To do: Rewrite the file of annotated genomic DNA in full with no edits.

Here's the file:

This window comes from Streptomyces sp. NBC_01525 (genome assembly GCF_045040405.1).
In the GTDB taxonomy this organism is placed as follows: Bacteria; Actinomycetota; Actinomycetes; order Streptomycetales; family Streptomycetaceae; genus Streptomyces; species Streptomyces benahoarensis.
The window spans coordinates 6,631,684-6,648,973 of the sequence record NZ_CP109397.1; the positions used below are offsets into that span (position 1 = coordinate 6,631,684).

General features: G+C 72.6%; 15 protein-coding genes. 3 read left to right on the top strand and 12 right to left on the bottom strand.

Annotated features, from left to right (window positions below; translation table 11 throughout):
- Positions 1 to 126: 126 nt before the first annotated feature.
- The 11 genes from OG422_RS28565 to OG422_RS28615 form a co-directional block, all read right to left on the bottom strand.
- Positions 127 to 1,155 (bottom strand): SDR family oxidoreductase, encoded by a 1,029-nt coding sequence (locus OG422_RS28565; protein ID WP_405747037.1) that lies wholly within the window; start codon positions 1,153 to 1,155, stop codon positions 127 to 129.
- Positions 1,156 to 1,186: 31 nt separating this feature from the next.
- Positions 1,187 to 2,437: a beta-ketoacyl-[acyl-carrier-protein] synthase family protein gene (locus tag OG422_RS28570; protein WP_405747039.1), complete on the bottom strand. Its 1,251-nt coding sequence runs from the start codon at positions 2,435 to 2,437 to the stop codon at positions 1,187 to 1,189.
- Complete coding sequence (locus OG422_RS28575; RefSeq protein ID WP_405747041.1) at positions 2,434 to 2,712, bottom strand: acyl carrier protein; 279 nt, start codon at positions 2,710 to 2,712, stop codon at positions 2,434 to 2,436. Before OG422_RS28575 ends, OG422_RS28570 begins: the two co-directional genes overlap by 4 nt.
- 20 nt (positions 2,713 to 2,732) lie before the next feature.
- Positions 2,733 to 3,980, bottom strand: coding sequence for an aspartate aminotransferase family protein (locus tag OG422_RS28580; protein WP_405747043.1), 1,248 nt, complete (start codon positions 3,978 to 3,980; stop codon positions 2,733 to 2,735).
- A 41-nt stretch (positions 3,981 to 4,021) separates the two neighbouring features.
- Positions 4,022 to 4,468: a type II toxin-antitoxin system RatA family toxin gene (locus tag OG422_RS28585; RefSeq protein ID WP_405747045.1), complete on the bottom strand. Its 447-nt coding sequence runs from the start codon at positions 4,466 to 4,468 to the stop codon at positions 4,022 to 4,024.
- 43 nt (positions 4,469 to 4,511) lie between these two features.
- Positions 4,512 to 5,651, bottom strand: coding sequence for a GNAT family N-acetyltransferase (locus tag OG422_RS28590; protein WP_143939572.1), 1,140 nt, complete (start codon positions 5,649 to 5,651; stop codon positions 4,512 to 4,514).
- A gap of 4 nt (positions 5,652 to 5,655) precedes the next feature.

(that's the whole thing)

This window comes from Streptomyces sp. NBC_01525 (genome assembly GCF_045040405.1).
In the GTDB taxonomy this organism is placed as follows: Bacteria; Actinomycetota; Actinomycetes; order Streptomycetales; family Streptomycetaceae; genus Streptomyces; species Streptomyces benahoarensis.
The window spans coordinates 6,631,684-6,648,973 of the sequence record NZ_CP109397.1; the positions used below are offsets into that span (position 1 = coordinate 6,631,684).

General features: G+C 72.6%; 15 protein-coding genes. 3 read left to right on the top strand and 12 right to left on the bottom strand.

Annotated features, from left to right (window positions below; translation table 11 throughout):
- Positions 1 to 126: 126 nt before the first annotated feature.
- The 11 genes from OG422_RS28565 to OG422_RS28615 form a co-directional block, all read right to left on the bottom strand.
- Positions 127 to 1,155 (bottom strand): SDR family oxidoreductase, encoded by a 1,029-nt coding sequence (locus OG422_RS28565; protein ID WP_405747037.1) that lies wholly within the window; start codon positions 1,153 to 1,155, stop codon positions 127 to 129.
- Positions 1,156 to 1,186: 31 nt separating this feature from the next.
- Positions 1,187 to 2,437: a beta-ketoacyl-[acyl-carrier-protein] synthase family protein gene (locus tag OG422_RS28570; protein WP_405747039.1), complete on the bottom strand. Its 1,251-nt coding sequence runs from the start codon at positions 2,435 to 2,437 to the stop codon at positions 1,187 to 1,189.
- Complete coding sequence (locus OG422_RS28575; RefSeq protein ID WP_405747041.1) at positions 2,434 to 2,712, bottom strand: acyl carrier protein; 279 nt, start codon at positions 2,710 to 2,712, stop codon at positions 2,434 to 2,436. Before OG422_RS28575 ends, OG422_RS28570 begins: the two co-directional genes overlap by 4 nt.
- 20 nt (positions 2,713 to 2,732) lie before the next feature.
- Positions 2,733 to 3,980, bottom strand: coding sequence for an aspartate aminotransferase family protein (locus tag OG422_RS28580; protein WP_405747043.1), 1,248 nt, complete (start codon positions 3,978 to 3,980; stop codon positions 2,733 to 2,735).
- A 41-nt stretch (positions 3,981 to 4,021) separates the two neighbouring features.
- Positions 4,022 to 4,468: a type II toxin-antitoxin system RatA family toxin gene (locus tag OG422_RS28585; RefSeq protein ID WP_405747045.1), complete on the bottom strand. Its 447-nt coding sequence runs from the start codon at positions 4,466 to 4,468 to the stop codon at positions 4,022 to 4,024.
- 43 nt (positions 4,469 to 4,511) lie between these two features.
- Positions 4,512 to 5,651, bottom strand: coding sequence for a GNAT family N-acetyltransferase (locus tag OG422_RS28590; protein WP_143939572.1), 1,140 nt, complete (start codon positions 5,649 to 5,651; stop codon positions 4,512 to 4,514).
- A gap of 4 nt (positions 5,652 to 5,655) precedes the next feature.